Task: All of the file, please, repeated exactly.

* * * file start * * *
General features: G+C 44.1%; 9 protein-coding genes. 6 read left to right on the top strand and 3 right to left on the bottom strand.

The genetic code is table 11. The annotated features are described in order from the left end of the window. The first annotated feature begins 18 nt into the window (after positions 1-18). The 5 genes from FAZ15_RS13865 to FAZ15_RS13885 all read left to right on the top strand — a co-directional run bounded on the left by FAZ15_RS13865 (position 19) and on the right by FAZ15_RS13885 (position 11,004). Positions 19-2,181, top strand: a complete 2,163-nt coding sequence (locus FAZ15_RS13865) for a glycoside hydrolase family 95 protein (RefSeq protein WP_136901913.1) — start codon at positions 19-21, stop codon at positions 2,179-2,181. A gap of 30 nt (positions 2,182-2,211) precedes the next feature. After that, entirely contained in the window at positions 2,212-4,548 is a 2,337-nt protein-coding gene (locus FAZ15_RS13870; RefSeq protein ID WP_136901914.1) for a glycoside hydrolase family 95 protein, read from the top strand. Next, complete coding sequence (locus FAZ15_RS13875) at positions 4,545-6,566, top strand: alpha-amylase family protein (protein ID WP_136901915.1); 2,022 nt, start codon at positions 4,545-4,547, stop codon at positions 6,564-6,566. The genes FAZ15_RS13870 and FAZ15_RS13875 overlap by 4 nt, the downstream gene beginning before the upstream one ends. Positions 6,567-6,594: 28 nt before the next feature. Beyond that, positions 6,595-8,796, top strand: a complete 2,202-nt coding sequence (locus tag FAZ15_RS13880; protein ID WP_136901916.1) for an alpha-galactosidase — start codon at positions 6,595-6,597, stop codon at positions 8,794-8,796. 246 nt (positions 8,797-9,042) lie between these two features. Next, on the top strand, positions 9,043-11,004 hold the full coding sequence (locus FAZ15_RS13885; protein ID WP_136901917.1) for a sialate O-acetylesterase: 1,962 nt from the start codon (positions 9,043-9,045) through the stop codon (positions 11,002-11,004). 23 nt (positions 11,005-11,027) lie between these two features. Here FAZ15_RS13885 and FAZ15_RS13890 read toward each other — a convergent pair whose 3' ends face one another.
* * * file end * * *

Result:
General features: G+C 44.1%; 9 protein-coding genes. 6 read left to right on the top strand and 3 right to left on the bottom strand.

The genetic code is table 11. The annotated features are described in order from the left end of the window. The first annotated feature begins 18 nt into the window (after positions 1-18). The 5 genes from FAZ15_RS13865 to FAZ15_RS13885 all read left to right on the top strand — a co-directional run bounded on the left by FAZ15_RS13865 (position 19) and on the right by FAZ15_RS13885 (position 11,004). Positions 19-2,181, top strand: a complete 2,163-nt coding sequence (locus FAZ15_RS13865) for a glycoside hydrolase family 95 protein (RefSeq protein WP_136901913.1) — start codon at positions 19-21, stop codon at positions 2,179-2,181. A gap of 30 nt (positions 2,182-2,211) precedes the next feature. After that, entirely contained in the window at positions 2,212-4,548 is a 2,337-nt protein-coding gene (locus FAZ15_RS13870; RefSeq protein ID WP_136901914.1) for a glycoside hydrolase family 95 protein, read from the top strand. Next, complete coding sequence (locus FAZ15_RS13875) at positions 4,545-6,566, top strand: alpha-amylase family protein (protein ID WP_136901915.1); 2,022 nt, start codon at positions 4,545-4,547, stop codon at positions 6,564-6,566. The genes FAZ15_RS13870 and FAZ15_RS13875 overlap by 4 nt, the downstream gene beginning before the upstream one ends. Positions 6,567-6,594: 28 nt before the next feature. Beyond that, positions 6,595-8,796, top strand: a complete 2,202-nt coding sequence (locus tag FAZ15_RS13880; protein ID WP_136901916.1) for an alpha-galactosidase — start codon at positions 6,595-6,597, stop codon at positions 8,794-8,796. 246 nt (positions 8,797-9,042) lie between these two features. Next, on the top strand, positions 9,043-11,004 hold the full coding sequence (locus FAZ15_RS13885; protein ID WP_136901917.1) for a sialate O-acetylesterase: 1,962 nt from the start codon (positions 9,043-9,045) through the stop codon (positions 11,002-11,004). 23 nt (positions 11,005-11,027) lie between these two features. Here FAZ15_RS13885 and FAZ15_RS13890 read toward each other — a convergent pair whose 3' ends face one another.